A 66-year-old woman was referred to our institution’s heart team for evaluation of severe mitral annular calcification (MAC) leading to symptomatic mitral stenosis (MS). The patient had a history of hypertension and insulin-dependent diabetes mellitus, as well as end-stage renal disease for which she underwent a deceased donor renal transplant two years prior to presentation. Despite normal renal allograft function, the patient developed symptomatic atrial fibrillation and New York Heart Association class III heart failure symptoms, prompting hospitalization for acutely decompensated heart failure. Echocardiography demonstrated preserved bi-ventricular function as well as severe MAC that was encroaching on both mitral valve (MV) leaflets and producing severe MS. At a heart rate of 54 beats per minute, the mean gradient across the MV was 7.2 mmHg, and the valve area measured 0.9 cm2 by planimetry. The patient’s Society of Thoracic Surgeons (STS) risk score for valve replacement was 9.0%. Given the patient’s age and comorbidities, as well as the technical difficulties associated with intervening on such a calcified valve, the patient was offered direct transcatheter, transatrial implantation of an Edwards Sapien 3 bioprosthesis (Edwards Lifesciences, Irvine, CA, USA).
Pre-procedural echocardiography, as well as coronary angiography and cardiac-gated multi-detector computed tomography are essential (1). The latter is particularly important, in order to appropriately size the transcatheter heart valve (THV) and assess post-implantation risk of left ventricular outflow tract (LVOT) obstruction.
A median sternotomy or right thoracotomy are performed first, followed by aortic and bi-caval cannulation, to facilitate cardiopulmonary bypass. Standard diastolic arrest with antegrade cardioplegia are induced. The left atrium is subsequently exposed through an opening in Waterson’s groove.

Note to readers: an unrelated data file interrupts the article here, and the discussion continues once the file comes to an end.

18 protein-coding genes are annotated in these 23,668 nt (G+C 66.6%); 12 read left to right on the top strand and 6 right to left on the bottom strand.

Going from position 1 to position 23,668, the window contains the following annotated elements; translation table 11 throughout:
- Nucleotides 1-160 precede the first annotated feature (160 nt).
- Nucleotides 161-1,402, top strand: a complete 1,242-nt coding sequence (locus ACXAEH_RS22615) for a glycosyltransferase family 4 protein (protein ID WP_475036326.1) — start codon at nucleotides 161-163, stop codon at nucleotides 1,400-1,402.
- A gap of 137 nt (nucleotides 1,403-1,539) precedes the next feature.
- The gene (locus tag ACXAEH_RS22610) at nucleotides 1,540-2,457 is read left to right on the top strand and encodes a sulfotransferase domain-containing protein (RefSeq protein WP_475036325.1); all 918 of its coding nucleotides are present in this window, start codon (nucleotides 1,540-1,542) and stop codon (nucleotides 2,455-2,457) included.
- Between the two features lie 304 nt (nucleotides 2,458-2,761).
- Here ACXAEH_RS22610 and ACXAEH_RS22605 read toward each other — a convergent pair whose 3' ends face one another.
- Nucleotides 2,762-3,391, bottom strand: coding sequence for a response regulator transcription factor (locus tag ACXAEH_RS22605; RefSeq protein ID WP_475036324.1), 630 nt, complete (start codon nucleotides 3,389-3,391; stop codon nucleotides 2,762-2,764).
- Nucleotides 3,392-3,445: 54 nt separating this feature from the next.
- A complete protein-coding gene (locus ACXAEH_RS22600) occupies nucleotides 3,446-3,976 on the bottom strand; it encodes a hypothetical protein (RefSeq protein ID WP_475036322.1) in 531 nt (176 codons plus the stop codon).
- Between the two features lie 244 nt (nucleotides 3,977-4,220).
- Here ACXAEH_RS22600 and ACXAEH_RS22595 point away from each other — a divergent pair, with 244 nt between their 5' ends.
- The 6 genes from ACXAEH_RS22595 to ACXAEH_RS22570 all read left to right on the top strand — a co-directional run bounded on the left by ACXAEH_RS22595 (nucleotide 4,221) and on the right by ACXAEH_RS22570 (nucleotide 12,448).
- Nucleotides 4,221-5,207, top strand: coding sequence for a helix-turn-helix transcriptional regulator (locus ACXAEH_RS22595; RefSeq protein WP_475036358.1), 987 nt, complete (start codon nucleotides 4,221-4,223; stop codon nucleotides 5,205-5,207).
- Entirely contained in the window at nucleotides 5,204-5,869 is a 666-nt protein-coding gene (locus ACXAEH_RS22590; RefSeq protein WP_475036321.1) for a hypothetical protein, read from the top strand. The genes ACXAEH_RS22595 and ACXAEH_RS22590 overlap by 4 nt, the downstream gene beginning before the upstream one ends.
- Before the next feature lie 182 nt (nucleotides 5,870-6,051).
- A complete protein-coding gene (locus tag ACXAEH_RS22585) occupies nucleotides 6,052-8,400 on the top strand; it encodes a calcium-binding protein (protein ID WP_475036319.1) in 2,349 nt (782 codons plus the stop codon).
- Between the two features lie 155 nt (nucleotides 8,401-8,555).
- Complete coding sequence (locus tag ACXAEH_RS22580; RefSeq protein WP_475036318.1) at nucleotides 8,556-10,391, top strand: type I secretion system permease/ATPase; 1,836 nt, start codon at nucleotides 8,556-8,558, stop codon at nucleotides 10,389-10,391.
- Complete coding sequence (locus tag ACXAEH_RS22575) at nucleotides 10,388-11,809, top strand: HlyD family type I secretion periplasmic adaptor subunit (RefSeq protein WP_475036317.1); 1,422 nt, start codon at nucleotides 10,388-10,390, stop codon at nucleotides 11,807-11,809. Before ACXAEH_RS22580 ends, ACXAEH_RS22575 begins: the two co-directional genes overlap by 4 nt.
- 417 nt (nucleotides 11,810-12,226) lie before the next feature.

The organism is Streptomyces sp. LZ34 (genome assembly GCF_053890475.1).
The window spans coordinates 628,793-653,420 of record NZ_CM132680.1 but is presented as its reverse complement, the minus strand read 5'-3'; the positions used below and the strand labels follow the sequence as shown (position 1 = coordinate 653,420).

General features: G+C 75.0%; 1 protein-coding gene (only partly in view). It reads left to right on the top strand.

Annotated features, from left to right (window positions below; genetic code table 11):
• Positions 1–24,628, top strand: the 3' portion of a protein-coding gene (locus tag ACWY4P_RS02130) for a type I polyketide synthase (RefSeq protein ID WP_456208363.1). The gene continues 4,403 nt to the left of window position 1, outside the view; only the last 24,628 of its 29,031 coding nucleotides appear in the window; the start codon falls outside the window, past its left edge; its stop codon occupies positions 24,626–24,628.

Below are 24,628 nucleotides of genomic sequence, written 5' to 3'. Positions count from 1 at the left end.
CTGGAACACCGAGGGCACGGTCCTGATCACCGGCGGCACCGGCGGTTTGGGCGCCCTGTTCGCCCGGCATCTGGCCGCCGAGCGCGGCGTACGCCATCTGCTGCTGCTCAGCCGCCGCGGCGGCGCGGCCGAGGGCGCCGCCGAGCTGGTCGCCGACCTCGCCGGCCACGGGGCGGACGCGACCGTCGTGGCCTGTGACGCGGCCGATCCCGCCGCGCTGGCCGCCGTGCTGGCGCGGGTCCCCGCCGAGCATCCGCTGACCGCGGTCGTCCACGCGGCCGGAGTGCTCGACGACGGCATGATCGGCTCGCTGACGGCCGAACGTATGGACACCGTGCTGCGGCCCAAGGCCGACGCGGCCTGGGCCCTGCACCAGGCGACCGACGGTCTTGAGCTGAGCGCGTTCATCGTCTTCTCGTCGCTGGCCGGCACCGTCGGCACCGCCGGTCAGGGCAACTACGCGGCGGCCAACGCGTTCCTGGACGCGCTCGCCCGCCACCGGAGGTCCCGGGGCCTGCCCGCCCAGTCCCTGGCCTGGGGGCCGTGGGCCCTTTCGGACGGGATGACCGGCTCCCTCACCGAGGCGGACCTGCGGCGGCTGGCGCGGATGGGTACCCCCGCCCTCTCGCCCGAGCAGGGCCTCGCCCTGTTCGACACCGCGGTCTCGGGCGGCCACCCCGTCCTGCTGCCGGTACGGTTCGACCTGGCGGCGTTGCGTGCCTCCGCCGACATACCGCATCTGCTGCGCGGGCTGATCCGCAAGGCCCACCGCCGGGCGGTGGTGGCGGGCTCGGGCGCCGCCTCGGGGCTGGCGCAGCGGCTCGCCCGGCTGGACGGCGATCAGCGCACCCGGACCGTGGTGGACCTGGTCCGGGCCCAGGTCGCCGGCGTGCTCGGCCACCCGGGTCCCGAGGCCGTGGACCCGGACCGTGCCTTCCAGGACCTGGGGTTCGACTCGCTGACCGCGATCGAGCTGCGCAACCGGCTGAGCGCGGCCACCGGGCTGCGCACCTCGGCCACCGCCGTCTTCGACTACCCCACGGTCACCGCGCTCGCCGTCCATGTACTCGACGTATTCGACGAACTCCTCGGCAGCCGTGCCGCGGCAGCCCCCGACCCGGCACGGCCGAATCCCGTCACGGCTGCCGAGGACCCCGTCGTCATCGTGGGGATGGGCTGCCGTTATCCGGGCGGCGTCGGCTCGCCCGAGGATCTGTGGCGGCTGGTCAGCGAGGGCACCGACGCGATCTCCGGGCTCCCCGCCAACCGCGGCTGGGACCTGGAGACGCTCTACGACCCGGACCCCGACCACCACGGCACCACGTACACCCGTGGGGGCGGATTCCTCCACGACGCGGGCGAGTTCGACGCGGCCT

To facilitate placement of the THV, the anterior MV leaflet is resected along with the supporting chordal structures. The posterior leaflet is typically left intact. If the risk of LVOT obstruction is high, a septal myectomy can be performed through a transverse aortotomy, prior to opening the left atrium. An Edwards Sapien S3 delivery system balloon is first used to size the annulus after leaflet resection, using the valve size predicted by CT reconstruction. Once the size is confirmed, the valve is prepared as follows: our technique, described elsewhere, involves sewing a felt strip around the sealing cuff of the THV with 5-0 Prolene sutures (1). The commissures are marked with a marking pen on the felt skirt. The valve is subsequently crimped onto the transcatheter delivery system. Prior to implantation, the atrial surface of the MV annulus circumference is lined with pledgeted 2-0 Ethibond sutures taken into leaflet tissue only. The THV is seated into the MV annulus and the valve balloon is inflated slowly, taking care to maintain proper orthogonal alignment with the annular plane, and orientation of the commissures at 2, 6 and 10 o’clock. The pledgeted 2-0 Ethibond sutures are then passed through the sealing skirt and tied. Saline testing and later, transesophageal echocardiography are used to ensure the valve leaflets appropriately coapt and that there is minimal paravalvular leak (PVL) and no LVOT obstruction.